Saying goodbye to our students is always tough, and after a year of educating during a pandemic, those emotions are more prominent than ever.
As National Teacher of the Year, I’ve had the honor of hearing hundreds of teachers’ stories over the past 12 months. I can say with confidence that this year, educators have truly given everything they have. There are the things people see, like teaching lessons, holding meetings and keeping kids on track academically. But there is also work most people don’t see, like the 14-hour days, or the extra mile we go to comfort children who are not our own. Those invisible moments are a critical piece of every teacher’s story.
So this week, I hope that you’ll join us in listening to teachers’ stories to uncover some of these invisible moments — and celebrating the teachers who have shaped your own story.
Sharing teachers’ stories with StoryCorps
In addition to today’s Doodle, which includes five teacher stories from the StoryCorps archives, Google and the Council of Chief State School Officers (CCSSO) are teaming up to support StoryCorps’ new Thank an Educator campaign. Anyone can use StoryCorps’ self-directed recording tools to record their stories, so you can grab a friend or family member and start reflecting upon the ways in which your favorite teacher changed your life. In the midst of one of the most challenging school years to date, the campaign hopes to spark a moment of gratitude for teachers everywhere. Be sure to check out their website to hear my recording and those from other 2021 State Teachers of the Year.
Expanding access to inclusive stories with The Conscious Kid
Books and reading materials are crucial, practical tools that enable teachers to bring more of the world to their kids and help them develop kindness and empathy for the people around them. Google and The Conscious Kid are building upon their work together to provide educators with recommended titles and evaluation criteria for bringing new materials into their classrooms.
In honor of Teacher Appreciation Week, their free inclusive reading guide — with book recommendations spanning Pre-K through 12th grade — has been updated to include more than 50 new titles. And as part of their broader efforts to honor Asian Pacific American Heritage Month (APAHM), Google and The Conscious Kid are sending a free set of curated books by Asian authors featuring AAPI protagonists to classrooms across the country, starting with eligible teachers at Title I schools. Teachers can request these titles for their classrooms, and anyone can contribute to the fund, here.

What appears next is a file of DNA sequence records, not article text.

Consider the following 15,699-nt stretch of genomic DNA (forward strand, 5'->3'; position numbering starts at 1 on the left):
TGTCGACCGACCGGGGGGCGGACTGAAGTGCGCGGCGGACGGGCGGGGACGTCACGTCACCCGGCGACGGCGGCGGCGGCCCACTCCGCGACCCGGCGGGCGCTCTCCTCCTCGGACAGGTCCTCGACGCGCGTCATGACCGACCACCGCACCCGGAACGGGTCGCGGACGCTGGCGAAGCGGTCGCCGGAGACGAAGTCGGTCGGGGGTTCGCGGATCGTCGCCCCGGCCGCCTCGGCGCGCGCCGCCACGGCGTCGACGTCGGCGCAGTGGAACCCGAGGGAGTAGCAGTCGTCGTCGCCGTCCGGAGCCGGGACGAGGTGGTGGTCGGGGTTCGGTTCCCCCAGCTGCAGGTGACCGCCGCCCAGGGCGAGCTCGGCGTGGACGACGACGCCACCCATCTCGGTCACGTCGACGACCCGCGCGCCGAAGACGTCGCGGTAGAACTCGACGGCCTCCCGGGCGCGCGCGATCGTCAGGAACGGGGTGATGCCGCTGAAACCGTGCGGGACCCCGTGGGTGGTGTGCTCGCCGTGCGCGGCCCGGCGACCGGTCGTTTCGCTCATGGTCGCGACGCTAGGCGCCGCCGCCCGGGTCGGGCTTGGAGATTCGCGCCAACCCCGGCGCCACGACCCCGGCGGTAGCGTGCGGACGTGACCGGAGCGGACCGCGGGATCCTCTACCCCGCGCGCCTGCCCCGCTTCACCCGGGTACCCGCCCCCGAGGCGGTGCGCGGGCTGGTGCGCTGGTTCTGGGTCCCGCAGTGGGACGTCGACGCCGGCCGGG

In addition, The Conscious Kid has collaborated with Wong Fu Productions to bring four of the books to life in a series of read-alongs on Asian American heritage and culture. Rolling out with Harry Shum Jr. reading Grandpa Grumps by Katrina Moore, the videos will be released weekly on The Conscious Kid’s YouTube channel and in the YouTube Kids app’s learning category throughout the month of May.
Supporting more inclusive classrooms with DonorsChoose
Since 2005, Google.org has committed more than $88 million directly to teacher-focused organizations and initiatives. Starting Wednesday, Google.org will match donations up to $500,000 — dollar for dollar — for projects created by teachers of color as well as projects from all teachers requesting culturally responsive and antiracist resources (such as books, posters, and more) for their classrooms as part of their continued support of the DonorsChoose #ISeeMe campaign. And every dollar donated to projects created by male educators of color — a group historically underrepresented in the field — will receive a two-dollar match from Google.org. Learn more about #ISeeMe, setting up a campaign or supporting a classroom on the DonorsChoose website.
Introducing the new 2021 National Teacher of the Year
The new 2021 National Teacher of the Year will be announced soon, and I’ll be joining them for a conversation through Google’s Education OnAir series on Friday, May 7. Be sure to tune in to hear their incredible stories — I can’t wait for you to meet them!
As an early childhood educator, it’s especially important to me that every one of my students knows from a young age that they belong and sees themselves reflected in the stories we tell in our classrooms. Thank you to every educator putting in the work to ensure every student feels included and valued.
Finally, as you’re thinking about ways you can appreciate the educators in your life beyond Teacher Appreciation Week, remember that one of the best ways to support teachers is to listen to their stories, elevate their voices and advocate for their jobs and their livelihood. Together we can continue to do the work of supporting our children who will author our future.